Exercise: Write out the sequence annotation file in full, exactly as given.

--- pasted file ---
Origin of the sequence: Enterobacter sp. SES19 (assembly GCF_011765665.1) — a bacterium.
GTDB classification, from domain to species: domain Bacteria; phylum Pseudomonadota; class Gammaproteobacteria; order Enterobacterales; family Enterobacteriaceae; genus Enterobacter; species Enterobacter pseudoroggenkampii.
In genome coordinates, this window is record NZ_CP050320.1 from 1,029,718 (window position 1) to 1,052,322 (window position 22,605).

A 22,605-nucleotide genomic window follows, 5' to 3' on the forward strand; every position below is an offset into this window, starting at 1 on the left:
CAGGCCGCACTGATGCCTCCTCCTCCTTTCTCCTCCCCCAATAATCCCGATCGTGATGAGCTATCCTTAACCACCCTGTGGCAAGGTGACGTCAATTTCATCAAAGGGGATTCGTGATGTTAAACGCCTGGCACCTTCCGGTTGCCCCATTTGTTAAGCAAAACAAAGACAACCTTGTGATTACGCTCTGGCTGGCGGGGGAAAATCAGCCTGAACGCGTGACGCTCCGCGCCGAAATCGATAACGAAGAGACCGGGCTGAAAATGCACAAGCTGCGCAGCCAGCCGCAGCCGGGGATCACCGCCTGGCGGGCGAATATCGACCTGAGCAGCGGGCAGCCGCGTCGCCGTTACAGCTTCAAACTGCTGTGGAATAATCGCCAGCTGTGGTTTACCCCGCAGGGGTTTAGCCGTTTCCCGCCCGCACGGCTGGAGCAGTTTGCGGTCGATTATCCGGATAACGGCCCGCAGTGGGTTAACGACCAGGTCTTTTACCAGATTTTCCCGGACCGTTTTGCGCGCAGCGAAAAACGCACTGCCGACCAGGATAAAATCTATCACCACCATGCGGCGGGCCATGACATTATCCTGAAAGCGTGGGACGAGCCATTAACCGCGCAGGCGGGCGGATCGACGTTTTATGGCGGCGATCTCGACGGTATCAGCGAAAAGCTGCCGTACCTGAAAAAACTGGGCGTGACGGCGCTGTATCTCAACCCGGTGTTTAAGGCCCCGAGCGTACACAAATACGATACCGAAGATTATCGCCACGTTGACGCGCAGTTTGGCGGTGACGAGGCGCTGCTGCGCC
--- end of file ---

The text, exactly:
Origin of the sequence: Enterobacter sp. SES19 (assembly GCF_011765665.1) — a bacterium.
GTDB classification, from domain to species: domain Bacteria; phylum Pseudomonadota; class Gammaproteobacteria; order Enterobacterales; family Enterobacteriaceae; genus Enterobacter; species Enterobacter pseudoroggenkampii.
In genome coordinates, this window is record NZ_CP050320.1 from 1,029,718 (window position 1) to 1,052,322 (window position 22,605).

A 22,605-nucleotide genomic window follows, 5' to 3' on the forward strand; every position below is an offset into this window, starting at 1 on the left:
CAGGCCGCACTGATGCCTCCTCCTCCTTTCTCCTCCCCCAATAATCCCGATCGTGATGAGCTATCCTTAACCACCCTGTGGCAAGGTGACGTCAATTTCATCAAAGGGGATTCGTGATGTTAAACGCCTGGCACCTTCCGGTTGCCCCATTTGTTAAGCAAAACAAAGACAACCTTGTGATTACGCTCTGGCTGGCGGGGGAAAATCAGCCTGAACGCGTGACGCTCCGCGCCGAAATCGATAACGAAGAGACCGGGCTGAAAATGCACAAGCTGCGCAGCCAGCCGCAGCCGGGGATCACCGCCTGGCGGGCGAATATCGACCTGAGCAGCGGGCAGCCGCGTCGCCGTTACAGCTTCAAACTGCTGTGGAATAATCGCCAGCTGTGGTTTACCCCGCAGGGGTTTAGCCGTTTCCCGCCCGCACGGCTGGAGCAGTTTGCGGTCGATTATCCGGATAACGGCCCGCAGTGGGTTAACGACCAGGTCTTTTACCAGATTTTCCCGGACCGTTTTGCGCGCAGCGAAAAACGCACTGCCGACCAGGATAAAATCTATCACCACCATGCGGCGGGCCATGACATTATCCTGAAAGCGTGGGACGAGCCATTAACCGCGCAGGCGGGCGGATCGACGTTTTATGGCGGCGATCTCGACGGTATCAGCGAAAAGCTGCCGTACCTGAAAAAACTGGGCGTGACGGCGCTGTATCTCAACCCGGTGTTTAAGGCCCCGAGCGTACACAAATACGATACCGAAGATTATCGCCACGTTGACGCGCAGTTTGGCGGTGACGAGGCGCTGCTGCGCC